first tomatoes and artichokes



It’s hardly May, and I have my first tomatoes of the season already, this gorgeous pair on a seedling of the heirloom Cherokee Purple.

Okay, I cheated a little. These are actually hothouse tomatoes. Some seed I planted in the greenhouse last spring didn’t germinate until last fall. Transplanting the plants outdoors in November would have meant certain death for the little tomatoes, but I didn’t have the heart to pull them out. One of them set down roots through the drainage holes of the pot and just kept growing. Although the greenhouse is too shady and unheated, the plant survived. And now I have these first two tomatoes, with more on the way.

I’ve never used the greenhouse for anything as practical as growing veggies, so this will be an interesting experiment.


The first artichokes of the season are also on some plants that were almost accidents. For years we had a clump of an especially good selection growing in the veggie garden. But a room addition on the house put the garden in shade, and the plants went into decline. I dug them out and was going to toss them, until I decided to try a couple stems in the back of a new raised bed. The combination of more light, more moisture, and fresh compost-rich soil worked their magic, and the plants are now looking as good as they ever have.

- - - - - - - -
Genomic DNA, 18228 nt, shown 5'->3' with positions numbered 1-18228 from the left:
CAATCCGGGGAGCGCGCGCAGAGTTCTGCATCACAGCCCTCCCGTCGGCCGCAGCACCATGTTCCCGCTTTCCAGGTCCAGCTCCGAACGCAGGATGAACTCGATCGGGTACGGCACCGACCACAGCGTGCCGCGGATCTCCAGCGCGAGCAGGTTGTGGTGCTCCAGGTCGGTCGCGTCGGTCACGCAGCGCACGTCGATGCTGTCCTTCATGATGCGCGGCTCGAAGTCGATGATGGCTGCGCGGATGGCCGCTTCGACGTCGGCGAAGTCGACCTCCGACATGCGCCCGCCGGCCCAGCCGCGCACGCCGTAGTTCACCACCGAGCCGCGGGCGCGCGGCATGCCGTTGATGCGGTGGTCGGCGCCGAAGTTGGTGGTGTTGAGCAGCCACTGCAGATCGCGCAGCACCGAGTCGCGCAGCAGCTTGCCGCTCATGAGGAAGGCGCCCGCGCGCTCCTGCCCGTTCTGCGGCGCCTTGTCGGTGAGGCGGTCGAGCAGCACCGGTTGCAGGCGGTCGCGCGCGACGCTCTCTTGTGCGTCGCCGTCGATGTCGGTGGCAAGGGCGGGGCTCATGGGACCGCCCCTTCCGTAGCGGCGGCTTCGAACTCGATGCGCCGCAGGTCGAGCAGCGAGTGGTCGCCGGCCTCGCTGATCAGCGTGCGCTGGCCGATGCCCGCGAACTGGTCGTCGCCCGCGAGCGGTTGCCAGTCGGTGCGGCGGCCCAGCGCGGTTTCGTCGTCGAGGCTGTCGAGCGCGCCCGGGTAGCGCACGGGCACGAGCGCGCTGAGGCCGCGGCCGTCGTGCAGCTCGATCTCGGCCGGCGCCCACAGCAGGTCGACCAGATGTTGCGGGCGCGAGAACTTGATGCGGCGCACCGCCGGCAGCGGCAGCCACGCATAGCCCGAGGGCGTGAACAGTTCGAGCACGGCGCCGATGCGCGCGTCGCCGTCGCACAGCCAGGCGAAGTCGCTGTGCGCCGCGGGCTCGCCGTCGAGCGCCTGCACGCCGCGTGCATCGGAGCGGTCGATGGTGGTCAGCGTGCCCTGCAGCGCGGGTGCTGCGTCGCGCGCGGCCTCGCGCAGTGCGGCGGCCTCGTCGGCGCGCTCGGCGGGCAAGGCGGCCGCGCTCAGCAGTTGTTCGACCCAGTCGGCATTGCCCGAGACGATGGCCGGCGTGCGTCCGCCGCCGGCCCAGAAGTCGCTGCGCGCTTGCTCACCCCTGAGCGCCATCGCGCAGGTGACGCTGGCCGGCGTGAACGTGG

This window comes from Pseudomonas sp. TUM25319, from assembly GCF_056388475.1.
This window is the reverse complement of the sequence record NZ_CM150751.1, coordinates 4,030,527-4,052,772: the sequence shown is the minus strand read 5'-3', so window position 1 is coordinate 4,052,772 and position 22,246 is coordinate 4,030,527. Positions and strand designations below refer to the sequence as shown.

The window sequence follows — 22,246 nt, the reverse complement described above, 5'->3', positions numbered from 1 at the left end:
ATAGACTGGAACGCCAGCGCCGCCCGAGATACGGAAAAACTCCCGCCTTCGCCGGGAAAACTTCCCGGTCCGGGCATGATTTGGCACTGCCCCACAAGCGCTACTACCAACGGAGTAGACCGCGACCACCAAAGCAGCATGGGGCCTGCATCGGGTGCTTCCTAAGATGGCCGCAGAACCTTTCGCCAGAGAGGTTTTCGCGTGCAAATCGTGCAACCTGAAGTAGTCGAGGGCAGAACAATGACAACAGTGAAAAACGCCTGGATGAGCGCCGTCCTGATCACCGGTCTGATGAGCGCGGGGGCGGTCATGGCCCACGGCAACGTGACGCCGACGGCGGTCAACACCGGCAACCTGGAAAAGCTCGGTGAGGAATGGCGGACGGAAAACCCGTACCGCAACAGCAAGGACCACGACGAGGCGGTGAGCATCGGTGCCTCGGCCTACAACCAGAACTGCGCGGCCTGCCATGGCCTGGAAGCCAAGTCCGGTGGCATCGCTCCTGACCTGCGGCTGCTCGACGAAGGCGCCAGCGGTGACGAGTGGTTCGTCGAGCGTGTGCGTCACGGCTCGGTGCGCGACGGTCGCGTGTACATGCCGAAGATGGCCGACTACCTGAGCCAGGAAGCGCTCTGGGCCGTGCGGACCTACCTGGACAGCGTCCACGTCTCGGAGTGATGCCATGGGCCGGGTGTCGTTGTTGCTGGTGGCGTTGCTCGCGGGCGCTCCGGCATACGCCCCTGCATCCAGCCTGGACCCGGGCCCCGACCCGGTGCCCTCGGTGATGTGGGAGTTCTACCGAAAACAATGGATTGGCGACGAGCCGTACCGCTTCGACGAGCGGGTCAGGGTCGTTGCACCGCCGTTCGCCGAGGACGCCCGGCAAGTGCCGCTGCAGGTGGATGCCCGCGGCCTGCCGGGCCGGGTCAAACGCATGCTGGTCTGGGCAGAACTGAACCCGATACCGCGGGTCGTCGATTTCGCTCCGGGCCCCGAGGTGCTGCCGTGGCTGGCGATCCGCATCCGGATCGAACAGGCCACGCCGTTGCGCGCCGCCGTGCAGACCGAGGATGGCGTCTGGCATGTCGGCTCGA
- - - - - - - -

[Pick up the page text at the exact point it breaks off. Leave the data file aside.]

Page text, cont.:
I like to think that I earned some bonus points for showing some mercy and not tossing the tomato and artichoke plants into the greens recycling. But in the case of the artichoke, at least, it’s another life lesson in trying to find the right location for an underperforming plant.

Are there any plants that you’ve had similar experiences with? Any “rescue plants” that ended up rewarding you as much as others you’d planned for?

2 thoughts on “first tomatoes and artichokes”

  1. I’m not much of a rescuer, but I am ruthless about moving things around. I have a phormium guardsman I’ve moved 3 times in 4 years and it is miraculously surviving and I’ve had good luck with coreopsis and artmesia. Not good luck with grasses, which is surprising as they are such spreaders. Of course, they get none of the love you described in your post – I just yank ’em out, shove ’em the ground and see what happens.

    Sink or swim. I told you. Ruthless.

  2. Susan, I’ve gotten more into moving plants around myself. Failure to thrive is only one of the reasons to try new spots. Afterwards, sometimes I ask myself why I suffered a decade with the wrong plant in the wrong spot when all it takes is 5 minutes and a shovel to make things all better…

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